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Vapers with Very Limited Smoking History Wanted for Long-Term Vaping Study

So-called “unicorns”, vapers with a very limited history of smoking tobacco, are wanted for a long-term study on the potential dangers of vaping.

Despite what vaping opponents might say, electronic cigarettes were designed to be a less harmful alternative to smoking cigarettes, and have always been promoted as such. The vast majority of electronic cigarette users are former smokers or current smokers trying to quit or cut down on cigarettes, which, on hand, suggests that these devices are fulfilling the goal they were created for, but also that proving their harm-reduction potential is very difficult. For example, it’s almost impossible to prove that a former smoker’s lung damage was caused by smoking cigarettes, and not by the vaping habit that helped them quit.

Now, an international team of researchers is preparing to launch a major study into the effects of electronic cigarettes by focusing on vapers with a very limited history of smoking tobacco.

“To date, almost all assessments of the health of vapers have been among ex-smokers, where it is impossible to distinguish any small effects from vaping from the residual effects of long-term smoking,” the Veritas Cohort homepage states. “This study will allow us to test the hypothesis that vaping alone poses no measurable health effects.”

As its name suggests, Veritas Cohort will be a multi-country cohort study of daily vapers who have smoked very little, spanning over six years. Data collection will be done through clinical assessments of lung health, as well as self-reported health status and other measures. The goal is to, “for the first time, observe the health outcomes of exclusive vapers compared to controls with a history of no tobacco use”.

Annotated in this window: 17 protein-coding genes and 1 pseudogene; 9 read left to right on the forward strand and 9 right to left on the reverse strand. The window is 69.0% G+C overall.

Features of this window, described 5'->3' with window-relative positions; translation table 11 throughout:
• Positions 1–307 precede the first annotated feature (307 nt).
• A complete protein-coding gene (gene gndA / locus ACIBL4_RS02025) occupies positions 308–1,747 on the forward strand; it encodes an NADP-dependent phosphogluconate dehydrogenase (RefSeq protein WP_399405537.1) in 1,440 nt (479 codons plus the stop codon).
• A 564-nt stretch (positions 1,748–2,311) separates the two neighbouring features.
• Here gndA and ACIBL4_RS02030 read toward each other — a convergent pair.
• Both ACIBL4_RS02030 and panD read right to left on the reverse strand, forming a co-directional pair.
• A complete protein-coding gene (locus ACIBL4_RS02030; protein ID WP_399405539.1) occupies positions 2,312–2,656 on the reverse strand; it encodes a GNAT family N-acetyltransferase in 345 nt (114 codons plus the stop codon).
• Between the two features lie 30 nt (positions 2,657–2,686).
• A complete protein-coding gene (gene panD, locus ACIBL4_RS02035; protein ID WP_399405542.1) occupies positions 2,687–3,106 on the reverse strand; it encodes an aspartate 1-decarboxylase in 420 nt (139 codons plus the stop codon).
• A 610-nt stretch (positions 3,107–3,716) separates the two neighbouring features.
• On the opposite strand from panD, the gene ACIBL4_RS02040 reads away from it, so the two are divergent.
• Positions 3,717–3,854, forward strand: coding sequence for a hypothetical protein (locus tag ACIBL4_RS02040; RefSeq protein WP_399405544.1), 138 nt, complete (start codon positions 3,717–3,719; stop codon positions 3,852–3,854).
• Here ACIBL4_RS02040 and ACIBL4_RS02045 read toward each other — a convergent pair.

The study will be carried out by an international team of researchers and public health experts, including Professor Ricardo Polosa, a respiratory physician at the University of Catania, and  American epidemiologist Dr. Carl V. Phillips. Polosa has already carried out a similar study on a much smaller scale in Italy, which after 3.5 years did not find any health problems in participants.

“We know that vaping e-cigarettes is far less harmful than smoking burn-out cigarettes, but some people fear that there are still measurable health risks,” Dr. Phillips said. “So far there is no clear evidence of harmfulness, but there could be, because we haven’t looked closely enough to rule out or confirm the existence of a tiny but detectable risk. Vapers should be aware of these risks in order to make an informed decision, and a study like this is the only way to discover this information. Claims that vaping carries significant risks are now widespread – the study will help counter them.”


Veritas Cohort is designed as a multi-country endeavor, with over 20 sites around the world, from the UK, to Canada and even Costa Rica. Unfortunately, according to the study’s official site, only 170 vapers have signed up to take part, which isn’t nearly enough for a cohort study. Because not enough potential participants have actually registered yet, the candidate search phase has been extended to mid-September 2020.

The problem is that “vaping unicorns”, daily e-cigarette users with a very limited history of smoking tobacco (having smoked less than 1000 total cigarettes (50 packs) in their life, currently be a non-smoker, and to not have smoked for at least 2 years), are a very rare breed, which makes finding the few willing to participate in a 6-year-long study incredibly difficult.

If you’re one of these rare unicorns and you live in one of the countries involved in this upcoming study, head over to the Veritas Cohort website and sign up. We, the vaping community, desperately need your help!

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